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Battle of the Bipeds?
Fossil foot discovery suggests humans had different ways of walking
Fossil foot bones found in 2009 in northeast Ethiopia offer evidence that early humans walked in two distinct ways around 3.4 to 3.2 million years ago. The recently discovered toes and long metatarsal bones come from the same area, at the same time, as Lucy’s species, Australopithecus afarensis. While Lucy’s foot was arched and compact, the new bones are from another human species with a grasping big toe and a flexible foot, combined with a facility for walking on two legs. It’s not yet known what species the new bones represent.
The feet of both species imply that they moved in the trees and on the ground. But while Lucy’s compact foot is better suited for walking on the ground, the new foot would have been especially effective in the trees. The latter approach ultimately became extinct in what may have been competition among the bipeds.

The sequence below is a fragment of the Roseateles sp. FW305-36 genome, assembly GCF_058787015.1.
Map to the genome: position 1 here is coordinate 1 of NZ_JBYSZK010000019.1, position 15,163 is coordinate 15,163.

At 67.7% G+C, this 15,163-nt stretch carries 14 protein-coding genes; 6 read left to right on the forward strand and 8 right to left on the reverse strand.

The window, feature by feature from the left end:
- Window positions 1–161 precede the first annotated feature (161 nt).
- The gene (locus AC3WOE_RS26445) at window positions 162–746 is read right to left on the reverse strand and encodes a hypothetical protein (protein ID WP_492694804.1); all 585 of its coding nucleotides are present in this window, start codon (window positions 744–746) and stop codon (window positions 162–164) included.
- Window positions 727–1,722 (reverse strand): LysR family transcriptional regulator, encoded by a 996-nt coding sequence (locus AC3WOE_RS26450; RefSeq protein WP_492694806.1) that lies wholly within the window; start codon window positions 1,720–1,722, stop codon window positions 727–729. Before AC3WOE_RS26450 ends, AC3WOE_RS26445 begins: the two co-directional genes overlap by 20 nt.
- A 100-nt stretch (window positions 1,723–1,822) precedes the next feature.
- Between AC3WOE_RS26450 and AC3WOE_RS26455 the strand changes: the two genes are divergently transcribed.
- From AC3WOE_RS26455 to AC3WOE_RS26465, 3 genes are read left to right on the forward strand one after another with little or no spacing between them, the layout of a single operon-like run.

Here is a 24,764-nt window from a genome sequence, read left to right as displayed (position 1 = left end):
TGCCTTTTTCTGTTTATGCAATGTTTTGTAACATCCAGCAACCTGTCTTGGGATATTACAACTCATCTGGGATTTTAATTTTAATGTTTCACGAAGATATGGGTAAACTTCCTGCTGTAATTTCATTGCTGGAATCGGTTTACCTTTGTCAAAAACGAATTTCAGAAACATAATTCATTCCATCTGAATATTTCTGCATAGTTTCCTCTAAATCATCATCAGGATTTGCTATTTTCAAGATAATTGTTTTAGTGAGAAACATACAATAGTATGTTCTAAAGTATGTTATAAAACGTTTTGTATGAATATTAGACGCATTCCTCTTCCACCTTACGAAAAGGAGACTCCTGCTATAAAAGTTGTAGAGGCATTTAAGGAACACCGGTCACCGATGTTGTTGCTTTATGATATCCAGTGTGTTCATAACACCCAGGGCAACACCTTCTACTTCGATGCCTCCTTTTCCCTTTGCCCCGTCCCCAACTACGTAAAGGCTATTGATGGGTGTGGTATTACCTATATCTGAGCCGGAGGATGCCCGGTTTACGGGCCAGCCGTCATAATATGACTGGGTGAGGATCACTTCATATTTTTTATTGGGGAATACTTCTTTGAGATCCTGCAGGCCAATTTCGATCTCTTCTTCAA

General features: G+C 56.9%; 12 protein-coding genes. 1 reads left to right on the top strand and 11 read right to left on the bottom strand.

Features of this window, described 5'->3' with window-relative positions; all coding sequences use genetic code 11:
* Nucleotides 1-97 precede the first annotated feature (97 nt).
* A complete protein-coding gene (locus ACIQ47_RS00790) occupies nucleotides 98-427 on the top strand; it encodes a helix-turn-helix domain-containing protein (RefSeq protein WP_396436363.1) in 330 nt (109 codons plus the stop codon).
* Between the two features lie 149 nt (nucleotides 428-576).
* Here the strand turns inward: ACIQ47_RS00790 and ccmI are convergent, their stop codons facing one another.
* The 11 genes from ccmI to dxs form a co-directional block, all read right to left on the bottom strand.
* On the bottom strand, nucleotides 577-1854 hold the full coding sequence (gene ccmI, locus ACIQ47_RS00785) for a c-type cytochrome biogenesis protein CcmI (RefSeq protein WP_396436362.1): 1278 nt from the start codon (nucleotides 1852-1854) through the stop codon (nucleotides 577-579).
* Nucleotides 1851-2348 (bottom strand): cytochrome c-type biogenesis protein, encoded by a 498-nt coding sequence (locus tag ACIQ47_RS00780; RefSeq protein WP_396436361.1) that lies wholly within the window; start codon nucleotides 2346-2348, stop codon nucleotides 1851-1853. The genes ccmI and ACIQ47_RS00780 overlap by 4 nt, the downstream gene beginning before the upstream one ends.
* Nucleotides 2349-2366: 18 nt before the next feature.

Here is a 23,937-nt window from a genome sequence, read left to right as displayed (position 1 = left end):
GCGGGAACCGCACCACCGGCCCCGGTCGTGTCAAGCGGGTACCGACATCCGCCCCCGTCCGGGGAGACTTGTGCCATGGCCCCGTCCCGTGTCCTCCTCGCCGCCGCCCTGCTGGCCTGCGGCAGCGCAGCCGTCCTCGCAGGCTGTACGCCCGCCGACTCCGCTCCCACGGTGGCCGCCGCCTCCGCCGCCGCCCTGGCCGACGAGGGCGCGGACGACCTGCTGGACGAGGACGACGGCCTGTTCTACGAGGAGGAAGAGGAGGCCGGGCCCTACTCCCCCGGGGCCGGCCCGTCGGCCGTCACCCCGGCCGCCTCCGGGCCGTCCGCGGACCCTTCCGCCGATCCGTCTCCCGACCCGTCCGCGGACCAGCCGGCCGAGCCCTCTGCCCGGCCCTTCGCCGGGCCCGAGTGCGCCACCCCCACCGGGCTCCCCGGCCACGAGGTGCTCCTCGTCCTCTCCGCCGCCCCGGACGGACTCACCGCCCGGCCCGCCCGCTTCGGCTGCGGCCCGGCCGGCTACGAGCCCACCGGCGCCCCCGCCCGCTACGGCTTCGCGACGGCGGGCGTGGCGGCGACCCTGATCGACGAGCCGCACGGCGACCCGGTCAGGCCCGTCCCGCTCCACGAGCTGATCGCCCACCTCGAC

The fossil foot discovery was announced by Yohannes Haile-Selassie in the journal Nature on March 29, 2012.
Toe bones from the Woranso-Mille fossil site, Ethiopia. 3.4 to 3.2 million years old. Curvature of the toes indicate climbing. The stout big toe bone (left) indicates an ability to walk on two legs.
Haile-Selassie, Y., Saylor, B.Z., Deino, A., Levin, N.E., Alene, M. and Latimer, B. A new hominin foot from Ethiopia shows multiple Pliocene bipedal adaptations. Nature 483, 565–569.